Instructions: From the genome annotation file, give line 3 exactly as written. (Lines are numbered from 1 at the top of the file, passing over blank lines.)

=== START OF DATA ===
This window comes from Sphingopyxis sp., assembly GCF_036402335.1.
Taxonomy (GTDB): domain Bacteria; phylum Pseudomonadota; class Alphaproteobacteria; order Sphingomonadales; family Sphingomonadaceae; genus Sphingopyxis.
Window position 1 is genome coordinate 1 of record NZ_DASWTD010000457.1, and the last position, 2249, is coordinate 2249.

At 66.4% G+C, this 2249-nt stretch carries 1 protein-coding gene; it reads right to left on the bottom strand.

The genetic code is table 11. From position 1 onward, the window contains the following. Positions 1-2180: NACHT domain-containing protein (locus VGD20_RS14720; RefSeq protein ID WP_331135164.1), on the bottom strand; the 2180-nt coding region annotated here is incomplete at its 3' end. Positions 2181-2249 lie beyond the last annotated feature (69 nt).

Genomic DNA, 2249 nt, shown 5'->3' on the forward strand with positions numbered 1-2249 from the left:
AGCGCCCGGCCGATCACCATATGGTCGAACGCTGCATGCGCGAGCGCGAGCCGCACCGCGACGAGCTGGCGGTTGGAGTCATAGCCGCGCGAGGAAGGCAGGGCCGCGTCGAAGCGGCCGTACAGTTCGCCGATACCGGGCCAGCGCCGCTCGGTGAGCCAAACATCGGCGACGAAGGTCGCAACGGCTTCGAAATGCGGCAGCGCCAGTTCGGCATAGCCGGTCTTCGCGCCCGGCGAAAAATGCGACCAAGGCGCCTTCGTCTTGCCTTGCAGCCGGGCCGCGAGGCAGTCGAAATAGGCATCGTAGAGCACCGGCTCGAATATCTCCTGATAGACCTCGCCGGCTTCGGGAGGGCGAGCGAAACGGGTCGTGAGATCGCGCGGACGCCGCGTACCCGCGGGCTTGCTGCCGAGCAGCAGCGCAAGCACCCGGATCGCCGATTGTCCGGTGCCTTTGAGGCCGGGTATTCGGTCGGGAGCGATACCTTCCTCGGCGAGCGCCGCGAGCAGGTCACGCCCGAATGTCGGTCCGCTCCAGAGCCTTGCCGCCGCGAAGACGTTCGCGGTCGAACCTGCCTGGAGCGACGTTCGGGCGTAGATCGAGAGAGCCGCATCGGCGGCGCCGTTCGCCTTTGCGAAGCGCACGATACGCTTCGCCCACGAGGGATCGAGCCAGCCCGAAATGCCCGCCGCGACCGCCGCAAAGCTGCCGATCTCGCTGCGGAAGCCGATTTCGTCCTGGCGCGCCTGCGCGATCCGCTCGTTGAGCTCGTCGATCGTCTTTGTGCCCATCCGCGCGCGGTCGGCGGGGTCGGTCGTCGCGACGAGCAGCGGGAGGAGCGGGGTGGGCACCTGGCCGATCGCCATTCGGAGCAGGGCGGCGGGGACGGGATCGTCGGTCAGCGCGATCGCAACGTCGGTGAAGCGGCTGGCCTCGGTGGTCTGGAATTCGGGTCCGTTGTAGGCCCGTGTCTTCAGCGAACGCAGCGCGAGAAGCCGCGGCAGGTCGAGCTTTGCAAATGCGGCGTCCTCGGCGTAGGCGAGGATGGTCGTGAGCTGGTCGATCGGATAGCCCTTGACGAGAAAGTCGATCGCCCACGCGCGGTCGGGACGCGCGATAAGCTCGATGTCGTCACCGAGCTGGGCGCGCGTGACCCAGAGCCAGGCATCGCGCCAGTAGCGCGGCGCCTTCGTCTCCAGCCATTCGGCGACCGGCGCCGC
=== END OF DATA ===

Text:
Window position 1 is genome coordinate 1 of record NZ_DASWTD010000457.1, and the last position, 2249, is coordinate 2249.